AMD has just launched another Radeon Adrenalin Edition driver set, after the launch of the latest AMD Adrenalin Edition driver just last week. The new AMD Software: Adrenalin Edition 22.6.1 includes some F1 2022 performance optimizations. You can read more, and download the new AMD Software: Adrenalin Edition 22.6.1 drivers right here.
The new AMD Software: Adrenalin Edition 22.6.1 also includes some performance and stuttering fixes to both Fortnite, and my personal favorite: Overwatch. Using the new AMD Software: Adrenalin Edition 22.6.1 and AMD's flagship Radeon RX 6950 XT graphics card, you're going to get up to 5% more performance in F1 2022 at 4K on Ultra High settings versus the previous software driver version 22.5.2.
There's up to a 4% increase in performance in F1 2022 at 4K on Ultra High settings using the new AMD Software: Adrenalin Edition 22.6.1 on the Radeon RX 6800 XT, versus the previous software driver version 22.5.2. Finally, there's up to 6% more performance in F1 2022 at 4K and Ultra High settings using the new AMD Software: Adrenalin Edition 22.6.1 on the Radeon RX 6750 XT, versus the previous software driver version 22.5.2.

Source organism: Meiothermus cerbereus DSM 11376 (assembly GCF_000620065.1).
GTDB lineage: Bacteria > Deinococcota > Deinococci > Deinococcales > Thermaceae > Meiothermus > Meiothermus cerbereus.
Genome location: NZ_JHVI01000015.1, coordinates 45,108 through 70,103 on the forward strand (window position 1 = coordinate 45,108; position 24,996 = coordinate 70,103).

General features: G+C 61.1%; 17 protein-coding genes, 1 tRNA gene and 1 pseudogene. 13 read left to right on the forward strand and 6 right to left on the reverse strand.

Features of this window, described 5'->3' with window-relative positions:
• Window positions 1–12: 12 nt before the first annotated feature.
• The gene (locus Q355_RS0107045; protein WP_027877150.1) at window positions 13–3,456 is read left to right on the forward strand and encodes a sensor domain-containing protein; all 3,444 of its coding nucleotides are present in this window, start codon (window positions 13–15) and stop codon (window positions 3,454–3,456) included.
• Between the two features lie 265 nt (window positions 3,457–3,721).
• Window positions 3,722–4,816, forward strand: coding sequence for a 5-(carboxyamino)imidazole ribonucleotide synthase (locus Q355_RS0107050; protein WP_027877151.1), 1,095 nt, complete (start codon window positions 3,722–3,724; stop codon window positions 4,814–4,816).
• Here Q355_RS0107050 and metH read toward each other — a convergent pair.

ELSA has just released its new GeForce RTX 3090 LC graphics card, a new custom GeForce RTX 3090 graphics card that offers something a little different.
The new custom ELSA GeForce RTX 3090 LC graphics card has a full-cover waterblock that keeps the GPU, 24GB of GDDR6X memory, and VRM sections chilled. The Japanese company teamed with AlphaCool on developing the water block, pump, and external 360mm radiator for the ELSA GeForce RTX 3090 LC graphics card.